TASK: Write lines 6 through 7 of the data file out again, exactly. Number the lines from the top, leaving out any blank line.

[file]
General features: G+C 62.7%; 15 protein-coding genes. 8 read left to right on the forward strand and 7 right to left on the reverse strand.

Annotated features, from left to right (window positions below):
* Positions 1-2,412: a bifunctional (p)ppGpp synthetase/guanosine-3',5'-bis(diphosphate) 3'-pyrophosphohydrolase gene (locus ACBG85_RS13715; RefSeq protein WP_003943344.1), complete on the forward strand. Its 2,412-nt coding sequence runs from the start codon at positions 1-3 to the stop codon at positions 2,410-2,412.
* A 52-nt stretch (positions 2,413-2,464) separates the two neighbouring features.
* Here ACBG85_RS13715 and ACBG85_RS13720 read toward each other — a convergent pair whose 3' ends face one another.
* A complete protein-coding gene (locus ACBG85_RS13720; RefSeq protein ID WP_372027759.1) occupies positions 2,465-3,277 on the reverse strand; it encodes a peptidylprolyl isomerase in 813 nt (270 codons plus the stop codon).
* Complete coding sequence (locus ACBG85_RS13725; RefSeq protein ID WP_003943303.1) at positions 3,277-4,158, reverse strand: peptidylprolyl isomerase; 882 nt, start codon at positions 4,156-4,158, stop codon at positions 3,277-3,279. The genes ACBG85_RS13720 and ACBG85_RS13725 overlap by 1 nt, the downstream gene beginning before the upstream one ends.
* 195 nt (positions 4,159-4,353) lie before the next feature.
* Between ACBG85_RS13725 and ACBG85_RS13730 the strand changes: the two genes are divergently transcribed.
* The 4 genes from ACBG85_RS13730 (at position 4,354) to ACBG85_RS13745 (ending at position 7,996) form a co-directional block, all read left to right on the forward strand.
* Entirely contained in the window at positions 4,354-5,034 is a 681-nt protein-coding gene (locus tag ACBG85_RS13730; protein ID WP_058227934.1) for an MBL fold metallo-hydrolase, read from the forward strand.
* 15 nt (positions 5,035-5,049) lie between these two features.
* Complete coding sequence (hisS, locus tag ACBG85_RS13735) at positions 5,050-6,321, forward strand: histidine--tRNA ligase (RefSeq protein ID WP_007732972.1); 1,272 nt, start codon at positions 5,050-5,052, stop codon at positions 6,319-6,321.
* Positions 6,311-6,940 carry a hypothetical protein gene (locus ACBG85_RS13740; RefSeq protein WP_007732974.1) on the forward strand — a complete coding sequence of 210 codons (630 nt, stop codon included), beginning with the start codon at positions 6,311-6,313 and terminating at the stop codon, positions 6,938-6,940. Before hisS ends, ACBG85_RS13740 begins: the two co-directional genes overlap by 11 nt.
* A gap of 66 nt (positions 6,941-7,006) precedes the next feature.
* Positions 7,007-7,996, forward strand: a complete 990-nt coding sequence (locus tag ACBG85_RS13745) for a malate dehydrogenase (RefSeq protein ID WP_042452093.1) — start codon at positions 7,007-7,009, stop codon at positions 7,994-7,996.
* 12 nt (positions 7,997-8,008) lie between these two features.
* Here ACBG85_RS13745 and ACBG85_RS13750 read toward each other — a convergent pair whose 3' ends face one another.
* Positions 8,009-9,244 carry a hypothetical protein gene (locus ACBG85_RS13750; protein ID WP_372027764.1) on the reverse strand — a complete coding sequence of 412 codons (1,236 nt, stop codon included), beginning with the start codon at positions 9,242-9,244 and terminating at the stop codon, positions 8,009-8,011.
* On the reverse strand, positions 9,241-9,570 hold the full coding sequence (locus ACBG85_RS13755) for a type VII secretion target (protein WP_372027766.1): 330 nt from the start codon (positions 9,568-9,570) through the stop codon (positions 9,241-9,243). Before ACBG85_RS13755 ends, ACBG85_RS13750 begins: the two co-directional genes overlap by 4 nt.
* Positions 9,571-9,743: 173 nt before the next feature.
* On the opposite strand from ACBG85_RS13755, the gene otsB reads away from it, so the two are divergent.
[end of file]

* A complete protein-coding gene (locus ACBG85_RS13720; RefSeq protein ID WP_372027759.1) occupies positions 2,465-3,277 on the reverse strand; it encodes a peptidylprolyl isomerase in 813 nt (270 codons plus the stop codon).
* Complete coding sequence (locus ACBG85_RS13725; RefSeq protein ID WP_003943303.1) at positions 3,277-4,158, reverse strand: peptidylprolyl isomerase; 882 nt, start codon at positions 4,156-4,158, stop codon at positions 3,277-3,279. The genes ACBG85_RS13720 and ACBG85_RS13725 overlap by 1 nt, the downstream gene beginning before the upstream one ends.